Passion, Pride, & Pretense

Ryan Egan —  March 27, 2012 — 8 Comments

I found out a while ago that I am, in fact, Norwegian.  My blood grandfather was full-blooded Norwegian.  That might explain why I find myself drawn into and at home in the Lutheran church.  That might explain why I tend to be a bit more “stoic” and “melancholy” at times.

But, I am an artist.  I’m also a performer.  I’m also part Irish, which pretty much throws all of the above paragraph out the window.

Is It Passion or Performance?

All of this leads me to a question: is it possible to be a passionate follower of Christ, more specifically, in my case, a passionate follower of Christ who happens to be a worship leader, and not show intense emotion?

I was evaluated by a dear friend and trainer and one of things he told me is that I needed more passion and more enthusiasm.  Is that me?

Throughout my high school and college life I’ve always performed.  I was in theatre, band, choir, musicals, you name it.  I can put on a different self fairly quickly.  The question then: is that a dangerous place to be?

Can Performance Become Genuine Passion?

When I get up to lead on Sunday morning, do I “put on a different self” and force myself to act with more passion and enthusiasm to help lead the congregation in that way or does that become a show or a pretense?  Can this type of passion be learned and nurtured and become genuine?

I don’t know the answers to these questions, and I’d love your help. Do you deal with this situation in your own life and if so, how do you address it?

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Ryan Egan

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Ryan is a follower of Christ, husband, father, worship leader, & creative. He is heavily involved in the Association of Free Lutheran Churches and desires to teach others to live a life of worship in everything they do.
  • Anonymous

    I would say it is the opposite.  Passion should drive our worship leading.  I’ll grant that there is a small element to which I “perform”.  There are little things that I’ve learned to help people enter into worship, but when I get into the songs, for me, it is all about expressing the inner reality of the truths sung about.  It truly is all about relationship.

    My best times leading worship have not been when I’ve been an “excellent performer” but when my relationship with the Father is spot on.  Those times I feel closest to Jesus personally in my relationship with him, obedience to his Spirit, filling up on his words and actively expressing his love, those are the times I lead best because my “real” life fuels my leading.  

    When that fire for the Lord is inwardly burning in my daily life then I know my leading in worship with burn with passion as well.  People will sense his Spirit inside me, flowing not only musically but with a completeness.  This is why I rarely talk about becoming a more excellent musician and instead, almost to fault, always encourage my worship leaders to be excellent worshipers and friends of Jesus first.

    I could be the best musician and performer in the world but without Christ inside me, like 1 Corinthians 13:1  says concerning love, ”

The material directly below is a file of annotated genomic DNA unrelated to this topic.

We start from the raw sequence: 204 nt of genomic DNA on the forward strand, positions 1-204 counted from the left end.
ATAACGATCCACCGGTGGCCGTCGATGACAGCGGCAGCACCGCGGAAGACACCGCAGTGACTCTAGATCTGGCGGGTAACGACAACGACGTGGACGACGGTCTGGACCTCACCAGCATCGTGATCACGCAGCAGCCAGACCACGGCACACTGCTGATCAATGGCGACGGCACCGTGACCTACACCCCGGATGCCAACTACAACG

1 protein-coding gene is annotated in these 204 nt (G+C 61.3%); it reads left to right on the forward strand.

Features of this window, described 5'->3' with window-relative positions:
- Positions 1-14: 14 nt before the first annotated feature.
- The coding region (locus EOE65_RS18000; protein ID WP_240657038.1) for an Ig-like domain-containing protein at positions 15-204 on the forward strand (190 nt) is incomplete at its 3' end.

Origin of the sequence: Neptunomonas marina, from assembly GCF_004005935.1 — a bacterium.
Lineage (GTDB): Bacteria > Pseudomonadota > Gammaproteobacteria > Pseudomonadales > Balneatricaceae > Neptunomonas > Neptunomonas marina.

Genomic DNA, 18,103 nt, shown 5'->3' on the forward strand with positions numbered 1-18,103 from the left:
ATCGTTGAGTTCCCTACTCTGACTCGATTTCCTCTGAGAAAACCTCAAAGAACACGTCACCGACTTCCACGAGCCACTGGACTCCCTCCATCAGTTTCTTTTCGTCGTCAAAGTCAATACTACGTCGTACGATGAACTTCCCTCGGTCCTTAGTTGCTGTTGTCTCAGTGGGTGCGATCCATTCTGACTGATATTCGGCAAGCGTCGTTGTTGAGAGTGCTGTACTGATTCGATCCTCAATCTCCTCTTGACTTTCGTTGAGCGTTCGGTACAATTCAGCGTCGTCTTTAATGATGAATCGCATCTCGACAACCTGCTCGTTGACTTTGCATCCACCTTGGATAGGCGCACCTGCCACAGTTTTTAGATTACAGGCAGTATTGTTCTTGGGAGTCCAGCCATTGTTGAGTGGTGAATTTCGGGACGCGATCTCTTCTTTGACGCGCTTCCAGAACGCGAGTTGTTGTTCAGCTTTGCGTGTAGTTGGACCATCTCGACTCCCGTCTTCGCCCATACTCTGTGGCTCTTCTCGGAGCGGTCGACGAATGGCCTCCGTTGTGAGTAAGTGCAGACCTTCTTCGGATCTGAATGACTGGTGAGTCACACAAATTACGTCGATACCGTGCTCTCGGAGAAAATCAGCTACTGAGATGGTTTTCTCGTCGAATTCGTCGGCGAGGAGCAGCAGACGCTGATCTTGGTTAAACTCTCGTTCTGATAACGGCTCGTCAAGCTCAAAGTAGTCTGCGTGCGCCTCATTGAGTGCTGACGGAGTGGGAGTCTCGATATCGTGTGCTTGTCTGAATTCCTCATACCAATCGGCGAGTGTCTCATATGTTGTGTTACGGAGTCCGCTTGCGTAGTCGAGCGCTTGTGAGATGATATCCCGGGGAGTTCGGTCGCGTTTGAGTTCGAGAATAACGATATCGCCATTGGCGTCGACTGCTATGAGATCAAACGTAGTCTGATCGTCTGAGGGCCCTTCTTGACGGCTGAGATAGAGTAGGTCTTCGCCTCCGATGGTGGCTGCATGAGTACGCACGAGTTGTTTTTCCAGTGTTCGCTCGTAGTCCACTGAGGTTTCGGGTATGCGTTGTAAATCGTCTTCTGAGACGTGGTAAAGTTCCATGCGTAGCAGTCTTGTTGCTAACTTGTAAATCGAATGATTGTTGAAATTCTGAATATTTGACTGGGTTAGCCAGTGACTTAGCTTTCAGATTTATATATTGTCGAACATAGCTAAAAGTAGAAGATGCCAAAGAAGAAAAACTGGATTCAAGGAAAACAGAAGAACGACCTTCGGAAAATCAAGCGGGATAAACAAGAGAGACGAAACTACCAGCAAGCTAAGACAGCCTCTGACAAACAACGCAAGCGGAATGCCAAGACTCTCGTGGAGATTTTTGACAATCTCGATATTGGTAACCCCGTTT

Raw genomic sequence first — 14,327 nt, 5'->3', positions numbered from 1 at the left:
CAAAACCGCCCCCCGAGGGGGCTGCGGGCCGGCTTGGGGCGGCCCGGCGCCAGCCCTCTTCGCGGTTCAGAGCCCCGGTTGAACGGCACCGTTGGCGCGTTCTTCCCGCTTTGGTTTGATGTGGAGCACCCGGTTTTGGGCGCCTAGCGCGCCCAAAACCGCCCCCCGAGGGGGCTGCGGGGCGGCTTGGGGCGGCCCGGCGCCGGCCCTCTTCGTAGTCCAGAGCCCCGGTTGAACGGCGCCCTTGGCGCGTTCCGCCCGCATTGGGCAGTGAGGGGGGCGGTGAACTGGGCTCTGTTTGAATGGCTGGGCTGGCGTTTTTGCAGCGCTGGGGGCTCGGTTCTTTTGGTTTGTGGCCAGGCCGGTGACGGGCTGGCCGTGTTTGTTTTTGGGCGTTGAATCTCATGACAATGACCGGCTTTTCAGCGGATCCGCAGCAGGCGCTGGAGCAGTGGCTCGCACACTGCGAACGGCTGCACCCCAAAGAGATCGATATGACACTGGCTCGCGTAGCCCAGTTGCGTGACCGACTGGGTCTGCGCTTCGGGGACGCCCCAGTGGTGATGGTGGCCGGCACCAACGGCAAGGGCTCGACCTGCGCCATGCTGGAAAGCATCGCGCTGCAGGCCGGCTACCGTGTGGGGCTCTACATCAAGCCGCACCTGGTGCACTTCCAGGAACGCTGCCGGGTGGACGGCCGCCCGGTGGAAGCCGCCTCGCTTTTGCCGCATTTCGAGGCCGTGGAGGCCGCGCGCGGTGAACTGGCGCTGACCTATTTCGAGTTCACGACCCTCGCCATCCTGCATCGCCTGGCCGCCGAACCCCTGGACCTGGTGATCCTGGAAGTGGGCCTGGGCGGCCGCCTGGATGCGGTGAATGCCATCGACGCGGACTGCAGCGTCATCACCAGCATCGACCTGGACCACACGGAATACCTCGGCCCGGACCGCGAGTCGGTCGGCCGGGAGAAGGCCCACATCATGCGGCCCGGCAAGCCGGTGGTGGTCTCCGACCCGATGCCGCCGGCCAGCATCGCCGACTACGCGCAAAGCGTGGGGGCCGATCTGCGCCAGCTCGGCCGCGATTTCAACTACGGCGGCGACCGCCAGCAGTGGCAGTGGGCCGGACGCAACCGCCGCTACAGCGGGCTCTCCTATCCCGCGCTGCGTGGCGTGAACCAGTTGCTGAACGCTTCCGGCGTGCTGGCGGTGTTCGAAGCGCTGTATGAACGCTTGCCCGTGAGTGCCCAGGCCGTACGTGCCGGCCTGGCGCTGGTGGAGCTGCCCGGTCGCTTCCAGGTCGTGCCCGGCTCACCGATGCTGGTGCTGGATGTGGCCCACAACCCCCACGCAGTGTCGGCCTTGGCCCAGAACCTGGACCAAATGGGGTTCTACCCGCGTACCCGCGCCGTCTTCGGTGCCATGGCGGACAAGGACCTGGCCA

I am only a resounding gong or a clanging cymbal.”   Passionate leading starts with passionate love for Jesus.  Blessings! -Hal

  • http://www.iamanoffering.com iamanoffering

    Hal, thank you for such a great perspective.  It’s a great reminder for me and many.

  • Anonymous

    I think without passion and enthusiasm, specifically in worship leading, there comes a sense of facade. As worship leaders there should be passion and enthusiasm welling up from inside of us every time we step onto that platform or else we aren’t leading worship, we’re faking it. If we aren’t passionate about the words that are leaving our mouths then how can we expect the people we are leading to be passionate about them.

    I think specifically in this situation it is a sense of how you show that passion or enthusiasm. Maybe you aren’t the jump up and down, guitar solo, same chorus 20 times type of worship leader but there should still be passion and enthusiasm welling up from the very core of you.

  • http://www.iamanoffering.com iamanoffering

    I understand where you’re coming from. But couldn’t you take it the other direction as well? What if you “seem” passionate when your on the platform but your personal life is a mess. Then all you’re doing is performing and putting on a show.  Thanks so much for your perspective, though!

  • Anonymous

    I most definitely agree. It has to be a genuine passion and enthusiasm. Any performing whatsoever is, in my opinion, not ok from the position of a leadership role. I think it has to be real. No matter what. And sometimes that realness being vulnerable and accepting that you aren’t in a place to lead worship.

  • Anonymous

    I did not mean for that to come off accusatory. I was not by any means implying that you are not at a place to lead worship. I’m just saying for some people that may be the harsh reality of it. Too often I feel worship leaders, pastors, and teachers “fake till they make it” in order to avoid having to admit that, as you put it, their personal life is a mess.

  • http://www.iamanoffering.com iamanoffering

    Didn’t take it that way :-)

  • Brewster

    Man, what a great post! I believe authenticity is key. You are who God created you to be. You are the artists he created. Walk in that freedom..the freedom that there is only one Ryan Egan and you are the best version of that…

    I believe you will have a hard time connecting if you are not authentic in the real YOU. 
    Further, your employer hired you to be you…not anyone else! 

    Ok..enough. Keep rocking man God has great things ahead for you .